Editorial Comment on MTBPS – The small things tell an encouraging story

By Alec Hogg

It’s the little things that say so much, as I discovered when attending the pre-MTBPS “lockup” in Parliament yesterday.

In this, his third hosting of the finance minister’s six-monthly event in Parliament, Enoch Godongwana has firmly applied his personality onto the process. It provided a huge and very welcome change, raising the operation back to days of the much-missed efficiency of Manuel and Ramos.

In recent years, arrangements for those reporting on this critical event for shareholders of SA Inc (ie We the People) has deteriorated from lackadaisical to chaotic. That has now been firmly reversed.  Critically, the “lockup” starting time is back at 6am, giving those of us with responsibility to work through tomes of material time to do them a modicum of justice.

Better still, when I arrived at the appointed moment, a clutch of Treasury staff were already in attendance, bright eyed and attentive – with the material laid out at suitably spaced workstations. It’s a world away from the ‘hurry up and wait’ of, maybe 7 for 7:30, maybe 8am kick off pre-Enoch.

That seemingly small thing reflects what is happening at the far more important broader level.

The thought applied to the way the country’s finances are being allocated and managed is a breath of fresh air. It speaks to a national financial director who sees the big picture; who actually knows what is happening in his ‘business’; and what needs to be prioritised.

Admittedly, Enoch has benefitted from unexpectedly fair weather in a storm engulfing much of the world. Down here in the southern tip of Africa our fiscal sails are being filled through higher commodity prices.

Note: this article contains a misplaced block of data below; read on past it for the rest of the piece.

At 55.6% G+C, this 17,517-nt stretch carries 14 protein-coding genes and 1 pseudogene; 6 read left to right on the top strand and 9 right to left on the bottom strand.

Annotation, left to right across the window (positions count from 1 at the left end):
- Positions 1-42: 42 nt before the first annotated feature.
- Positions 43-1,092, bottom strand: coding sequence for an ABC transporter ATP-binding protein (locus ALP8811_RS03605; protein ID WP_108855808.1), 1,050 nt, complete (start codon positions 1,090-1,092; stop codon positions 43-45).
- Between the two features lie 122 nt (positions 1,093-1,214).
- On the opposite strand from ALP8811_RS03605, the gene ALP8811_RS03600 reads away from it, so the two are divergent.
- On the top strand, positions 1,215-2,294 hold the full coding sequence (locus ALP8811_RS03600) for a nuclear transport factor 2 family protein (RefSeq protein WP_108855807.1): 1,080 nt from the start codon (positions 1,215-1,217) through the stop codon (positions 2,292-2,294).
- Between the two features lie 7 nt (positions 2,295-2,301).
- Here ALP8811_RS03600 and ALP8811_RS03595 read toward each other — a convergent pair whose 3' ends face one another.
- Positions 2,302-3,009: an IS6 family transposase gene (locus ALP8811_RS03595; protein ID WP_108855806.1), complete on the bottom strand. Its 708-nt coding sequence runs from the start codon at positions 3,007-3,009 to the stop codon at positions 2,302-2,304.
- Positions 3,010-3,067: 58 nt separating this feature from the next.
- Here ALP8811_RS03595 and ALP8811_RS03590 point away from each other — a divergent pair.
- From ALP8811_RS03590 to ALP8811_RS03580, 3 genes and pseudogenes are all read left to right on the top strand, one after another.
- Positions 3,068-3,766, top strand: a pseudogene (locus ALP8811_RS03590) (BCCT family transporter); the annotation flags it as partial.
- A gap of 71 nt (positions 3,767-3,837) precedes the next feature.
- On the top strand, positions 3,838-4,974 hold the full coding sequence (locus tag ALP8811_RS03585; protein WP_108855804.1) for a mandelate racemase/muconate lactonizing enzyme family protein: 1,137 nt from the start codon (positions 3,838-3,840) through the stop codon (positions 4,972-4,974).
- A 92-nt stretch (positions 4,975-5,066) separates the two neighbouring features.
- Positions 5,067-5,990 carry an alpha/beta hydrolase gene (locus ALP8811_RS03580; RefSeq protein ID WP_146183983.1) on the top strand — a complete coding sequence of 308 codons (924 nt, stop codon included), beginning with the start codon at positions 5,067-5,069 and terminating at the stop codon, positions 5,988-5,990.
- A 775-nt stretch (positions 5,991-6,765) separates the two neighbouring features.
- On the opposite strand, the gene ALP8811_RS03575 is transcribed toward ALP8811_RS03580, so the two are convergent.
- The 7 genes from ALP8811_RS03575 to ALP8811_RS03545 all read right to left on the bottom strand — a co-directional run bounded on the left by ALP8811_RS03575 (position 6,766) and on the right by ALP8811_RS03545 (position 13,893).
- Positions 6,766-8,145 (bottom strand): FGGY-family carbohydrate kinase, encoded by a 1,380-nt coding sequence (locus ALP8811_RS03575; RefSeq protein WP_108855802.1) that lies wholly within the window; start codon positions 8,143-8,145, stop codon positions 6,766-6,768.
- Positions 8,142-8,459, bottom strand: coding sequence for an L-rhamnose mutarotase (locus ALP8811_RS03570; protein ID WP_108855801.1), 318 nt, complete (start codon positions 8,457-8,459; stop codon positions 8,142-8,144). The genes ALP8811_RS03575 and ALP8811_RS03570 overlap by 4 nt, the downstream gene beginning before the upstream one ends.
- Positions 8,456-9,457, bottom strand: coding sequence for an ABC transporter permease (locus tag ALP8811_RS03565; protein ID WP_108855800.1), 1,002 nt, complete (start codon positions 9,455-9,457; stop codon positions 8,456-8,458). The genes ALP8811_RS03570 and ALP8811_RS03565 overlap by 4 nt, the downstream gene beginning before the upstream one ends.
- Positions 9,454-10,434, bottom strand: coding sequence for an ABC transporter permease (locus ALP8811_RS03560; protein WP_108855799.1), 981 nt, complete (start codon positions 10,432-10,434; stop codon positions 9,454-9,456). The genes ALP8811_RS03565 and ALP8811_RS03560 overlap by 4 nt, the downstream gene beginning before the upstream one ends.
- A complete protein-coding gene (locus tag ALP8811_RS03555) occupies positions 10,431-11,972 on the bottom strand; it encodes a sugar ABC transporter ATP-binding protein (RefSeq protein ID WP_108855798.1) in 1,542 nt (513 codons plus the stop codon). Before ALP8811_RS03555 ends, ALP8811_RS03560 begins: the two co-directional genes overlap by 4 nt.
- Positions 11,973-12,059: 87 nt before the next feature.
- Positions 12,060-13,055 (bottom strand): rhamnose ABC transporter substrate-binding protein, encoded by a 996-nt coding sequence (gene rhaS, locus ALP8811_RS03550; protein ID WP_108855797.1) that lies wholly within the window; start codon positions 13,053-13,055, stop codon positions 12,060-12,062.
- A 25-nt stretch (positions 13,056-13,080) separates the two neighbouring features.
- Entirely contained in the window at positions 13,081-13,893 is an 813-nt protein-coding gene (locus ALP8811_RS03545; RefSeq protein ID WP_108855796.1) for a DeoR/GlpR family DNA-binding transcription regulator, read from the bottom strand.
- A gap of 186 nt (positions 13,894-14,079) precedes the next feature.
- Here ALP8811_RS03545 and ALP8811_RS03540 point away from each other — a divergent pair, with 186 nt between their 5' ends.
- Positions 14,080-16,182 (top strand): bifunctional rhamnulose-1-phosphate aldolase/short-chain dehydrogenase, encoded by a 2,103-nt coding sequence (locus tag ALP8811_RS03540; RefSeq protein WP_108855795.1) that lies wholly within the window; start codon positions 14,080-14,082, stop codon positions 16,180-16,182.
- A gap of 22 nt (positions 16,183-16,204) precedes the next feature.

Of course, it could have been much better. But still, even with Transnet’s dead hand – and strike – the mining sector delivered another large and very welcome revenue bonus for the National Treasury. That means for all of us.

Company tax delivered 75% of the R82bn in bonus revenue that Treasury received in the past six months – the revenue exceeding February’s Budget estimates. The bulk of this came from mining companies. And that despite the sector contracting by 7.3% in the six months to end June (Treasury’s office number).

All this is a powerful reminder that, despite decades of neglect and political abuse, SA’s mining companies are still able to deliver a decisive swing factor for an embattled nation. Indeed, their resilience against incredible odds reflects so much about the country’s private sector as a whole.

This resilience, that ability to cope with massive and often destructive politically-wrought change, is one of many things which keeps me upbeat about my country. Just consider for a moment the rebound potential in a normalised political environment, which beckons post 2024. Hope Springs.

For more MTBPS insight be sure to join Alec this evening at 7pm. You just need to register for the webinar here – https://attendee.gotowebinar.com/register/2749266579740443662

Read also: